Kenya’s Supreme Court under seige over lgbtq legalization

Kenyan lawmakers have Disagreed with the Supreme Court after it reaffirmed its ruling on the legalization of the registration of an LGBTQ NGO.

Led by Nyali MP Mohammed Ali and MP Mwalyo Joshua, MP Murugara, Kenya’s Lawmakers have raised the issue, moving a motion to discuss it as a matter of national concern.

In Mombasa Mohammed Ali led Muslims and the Christian community to vehemently oppose the Supreme Court’s Ruling on the Registration of LGBTQ Organizations in Kenya.

He said as Leader in God-driven country such as Kenya he will stand by and for Kenya’s religious beliefs Traditional Values, Family Structure and The Natural Order of Mankind.

He reprimanded the Foreign Governments for pushing the Agenda in the country further demand them to refrain from meddling into Kenya’s affair.

“Stop pushing this agenda You MUST understand that we are governed by our Constitution that Clearly Criminalizes Homosexuality! We Do Not Meddle with their Laws, and They Should NOT Meddle with ours.”

With other legislators Ali has joined forces against the ruling by tabling a debate in the Kenya’s Parliament thwarting the move made the Kenya’s Supreme Court.

Ali was echoed by MP Joshua Kimilu who spoke out against the decision, claiming that it violated Kenyan law and culture. He also blamed the West for attempting to destroy Kenyan culture and tradition.

“Our culture is not going to be ruined by the West,” he said. “If they cannot give donations to Kenyans without these conditions, let them keep it.”

MP George Murugara, on the other hand, has called for a review of the Supreme Court’s decision. He stated that some issues, such as morality, take precedence over the law.

“In some cases where the law becomes repugnant to morality, then that is extremely bad law and should be done away with,” he said. “It is quite clear from our books that some of these things in LGBTQ are actually outlawed, and therefore anything associated with those characters cannot be allowed to stand against the morals of the people of Kenya.”

Farah Maalim went even further, requesting that the Supreme Court be censured for attempting to legislate from the bench.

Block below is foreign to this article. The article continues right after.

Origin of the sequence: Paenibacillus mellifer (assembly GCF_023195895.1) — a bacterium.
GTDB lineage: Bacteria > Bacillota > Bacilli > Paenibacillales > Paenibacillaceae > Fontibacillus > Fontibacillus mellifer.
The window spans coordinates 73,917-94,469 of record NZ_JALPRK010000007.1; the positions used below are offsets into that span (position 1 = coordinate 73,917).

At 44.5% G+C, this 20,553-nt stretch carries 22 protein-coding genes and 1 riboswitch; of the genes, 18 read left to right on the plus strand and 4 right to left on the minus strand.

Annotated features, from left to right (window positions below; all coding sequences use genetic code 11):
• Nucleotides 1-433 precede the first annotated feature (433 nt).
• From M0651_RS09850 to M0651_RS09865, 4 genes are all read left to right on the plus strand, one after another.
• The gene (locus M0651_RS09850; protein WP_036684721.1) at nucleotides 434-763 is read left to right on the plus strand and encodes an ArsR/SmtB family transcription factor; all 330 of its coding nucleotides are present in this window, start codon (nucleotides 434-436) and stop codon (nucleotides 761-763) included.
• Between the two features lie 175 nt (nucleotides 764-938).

He also advocated for the death penalty for LGBTQ offenses, claiming that it was worse than murder for Africans.

“They should have their own capital punishment,” he said. “This thing is worse than murder for us Africans.”

Kimani Ichungwah, on the other hand, backed President Yoweri Kaguta Museveni’s stance on LGBTQ rights.

He urged Kenya to defend its culture, religion, and beliefs and not allow the West to impose its views on the country.

“We want to raise our children in an upright country and an upright society,” he said.

MP Rindiki Mugambi asked the Supreme Court to review its decision and take into consideration the majority of Kenyans.

“We ask the Supreme Court to look at what the constitution provides in terms of Human Rights,” he said. “I’m sure that judgement did not take into consideration the implied expectations of the majority of Kenyans.”

The MPs’ comments come at a time when Kenya’s LGBTQ community is fighting for recognition and acceptance. Despite the Supreme Court’s decision, many Kenyans still regard homosexuality as a taboo that violates Kenyan culture and religious beliefs.

This decision was reaffirmed in September 13 after its first ruling in February 24, 2023 where the Supreme Court ruled that denying LGBTQ members the right to register as an NGO was discriminatory.

This came after a lower court decision in 2013 that barred the National Gay and Lesbian Human Rights Commission (NGLHRC) from registering in Kenya. The decision was decided 3-2 by the Supreme Court.


Articles similaires

Bouton retour en haut de la page